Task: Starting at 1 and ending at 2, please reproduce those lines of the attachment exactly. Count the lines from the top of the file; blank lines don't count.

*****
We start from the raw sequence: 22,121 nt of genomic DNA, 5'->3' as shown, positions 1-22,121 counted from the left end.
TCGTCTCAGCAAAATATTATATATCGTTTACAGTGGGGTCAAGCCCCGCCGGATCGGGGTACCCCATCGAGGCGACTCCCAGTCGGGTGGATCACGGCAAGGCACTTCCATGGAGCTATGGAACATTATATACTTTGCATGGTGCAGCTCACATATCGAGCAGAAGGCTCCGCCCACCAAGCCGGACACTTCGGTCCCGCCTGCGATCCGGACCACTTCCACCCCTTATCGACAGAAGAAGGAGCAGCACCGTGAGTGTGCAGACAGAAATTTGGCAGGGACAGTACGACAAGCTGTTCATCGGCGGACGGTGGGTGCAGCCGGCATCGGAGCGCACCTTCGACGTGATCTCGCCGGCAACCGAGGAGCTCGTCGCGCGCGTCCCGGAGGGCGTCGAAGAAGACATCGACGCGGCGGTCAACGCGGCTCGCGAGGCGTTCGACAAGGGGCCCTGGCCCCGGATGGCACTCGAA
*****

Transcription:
We start from the raw sequence: 22,121 nt of genomic DNA, 5'->3' as shown, positions 1-22,121 counted from the left end.
TCGTCTCAGCAAAATATTATATATCGTTTACAGTGGGGTCAAGCCCCGCCGGATCGGGGTACCCCATCGAGGCGACTCCCAGTCGGGTGGATCACGGCAAGGCACTTCCATGGAGCTATGGAACATTATATACTTTGCATGGTGCAGCTCACATATCGAGCAGAAGGCTCCGCCCACCAAGCCGGACACTTCGGTCCCGCCTGCGATCCGGACCACTTCCACCCCTTATCGACAGAAGAAGGAGCAGCACCGTGAGTGTGCAGACAGAAATTTGGCAGGGACAGTACGACAAGCTGTTCATCGGCGGACGGTGGGTGCAGCCGGCATCGGAGCGCACCTTCGACGTGATCTCGCCGGCAACCGAGGAGCTCGTCGCGCGCGTCCCGGAGGGCGTCGAAGAAGACATCGACGCGGCGGTCAACGCGGCTCGCGAGGCGTTCGACAAGGGGCCCTGGCCCCGGATGGCACTCGAA